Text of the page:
Eons ago when I was in London I got lost and the kind gentleman who gave me proper directions noticed my accent and asked me where I was from. I said New York. And he asked me if I knew someone he knew who lived in Poughkeepsie. I explained New York City was quite a distance from Poughkeepsie and I didnt know the person in question. He then said 'ah New York City, do you know ... ' ... I explained NYC was HUGE, bigger even then Poughkeepsie and no, I didnt know his acquaintance.

So you see its not really only in small towns it happens everywhere

Lynn said...

This happens fairly often among Americans from different parts of America. I think it's because people don't want to miss the chance of making a connection even if it's only a very small chance.

It happens with surnames too. My mother is really bad about that. Every time she meets someone with the same last name as someone she knows (usually very common names) she is just so certain there must be a relationship.

pam said...

Oh yes, that is a familiar theme for sure. And everyone wants to tell you that an ancestor came from England, but they usually don't know where. But if you are from Oklahoma, chances are you MIGHT just know someone else from here! Ha. Or know someone who knows them! Really, it is just conversation, isn't it!!! Hope you are well, how are you feeling?

Rob Inukshuk said...

Oh, I get that - "So you're from Africa" ....

Brit Gal Sarah said...

I had a feeling this might strike a chord with a few, especially the expats amongst us.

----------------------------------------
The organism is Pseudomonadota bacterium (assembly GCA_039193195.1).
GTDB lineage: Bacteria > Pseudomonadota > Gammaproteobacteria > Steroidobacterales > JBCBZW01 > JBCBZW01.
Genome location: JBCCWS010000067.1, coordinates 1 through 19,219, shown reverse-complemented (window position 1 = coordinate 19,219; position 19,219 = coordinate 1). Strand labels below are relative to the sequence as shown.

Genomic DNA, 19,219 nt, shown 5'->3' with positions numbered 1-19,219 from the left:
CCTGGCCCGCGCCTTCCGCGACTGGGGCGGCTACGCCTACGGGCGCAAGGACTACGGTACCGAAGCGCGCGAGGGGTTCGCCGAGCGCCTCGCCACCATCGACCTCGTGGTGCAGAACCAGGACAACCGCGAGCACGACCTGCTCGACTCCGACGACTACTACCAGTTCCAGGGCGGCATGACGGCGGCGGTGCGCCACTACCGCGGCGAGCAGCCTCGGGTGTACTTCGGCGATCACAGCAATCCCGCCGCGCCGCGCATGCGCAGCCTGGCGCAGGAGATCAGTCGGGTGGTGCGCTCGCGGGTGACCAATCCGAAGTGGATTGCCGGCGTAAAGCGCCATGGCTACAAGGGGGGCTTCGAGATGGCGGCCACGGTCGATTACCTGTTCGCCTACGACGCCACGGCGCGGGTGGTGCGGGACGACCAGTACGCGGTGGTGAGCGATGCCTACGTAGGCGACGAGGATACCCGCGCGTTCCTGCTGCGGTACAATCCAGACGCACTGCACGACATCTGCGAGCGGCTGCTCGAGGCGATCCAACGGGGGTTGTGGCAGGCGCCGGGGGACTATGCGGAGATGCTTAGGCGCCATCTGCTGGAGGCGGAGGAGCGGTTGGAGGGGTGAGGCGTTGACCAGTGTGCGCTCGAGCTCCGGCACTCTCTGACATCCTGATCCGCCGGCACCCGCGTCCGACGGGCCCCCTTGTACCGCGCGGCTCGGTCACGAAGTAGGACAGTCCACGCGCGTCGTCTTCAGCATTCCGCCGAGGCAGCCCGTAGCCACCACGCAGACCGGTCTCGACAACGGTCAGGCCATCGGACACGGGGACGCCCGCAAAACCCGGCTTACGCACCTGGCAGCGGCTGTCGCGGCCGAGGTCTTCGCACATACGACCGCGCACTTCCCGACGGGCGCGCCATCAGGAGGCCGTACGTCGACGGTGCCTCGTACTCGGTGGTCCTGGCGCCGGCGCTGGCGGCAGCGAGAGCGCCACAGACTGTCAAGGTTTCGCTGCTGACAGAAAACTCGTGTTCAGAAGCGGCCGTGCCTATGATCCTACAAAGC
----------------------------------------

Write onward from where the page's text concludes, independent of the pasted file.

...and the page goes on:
Lynn - LOL at your mom, the Hubster does exactly the same thing and it drives me nuts!

Sherri said...

Sarah, you had me giggling about this! Why do people always assume that when you come from a certain place you know their friend, relative, etc? I get this from people where in live in Charlotte when they find out I'm originally from NJ! So you can see it isn't only Americans with the UK. I think it is just people in general.

Smitten by Britain said...

Sarah, you are right on all counts. So is Snippety Gibbet.

Expat mum said...

My family members are always amazed at how many Brits come to Chicago and I actually DO have some connection to them. It's usually either through past work or uni, but the 6 degrees of separation is very much alive.

Brown English Muffin said...

oh lord this happens to me all the time...it truly gets annoying after a while I am sorry!!! I don't think I've ever done it to anyone...I just assume they won't know them.

Brit Gal Sarah said...

Yes I think in general British people don't really do this. I don't ever remember doing it either, especially with foreigners!

NFAH said...

I apologise for my fellow Americans if they really do ask you if you have met the queen. That is embarrassing. Sigh.

Katrina Chambers said...

Haha! Very funny! But I guess people love to feel that connection to you somehow because you are from a different country :)

soubriquet said...

I was sitting on a plane, flying from Stockholm to London. In the seat next to me was a woman from New Zealand. I mentioned I'd worked with a New Zealander, a guy from Auckland.
"I'm from Auckland!", she said. It turned out she knew his family, and she'd been his babysitter.
She told me things that I'd heard from him about his childhood home, and his father's business, so she was genuine.
But she was disappointed I didn't know her cousin in Manchester, a mere fifty miles from my home in Leeds.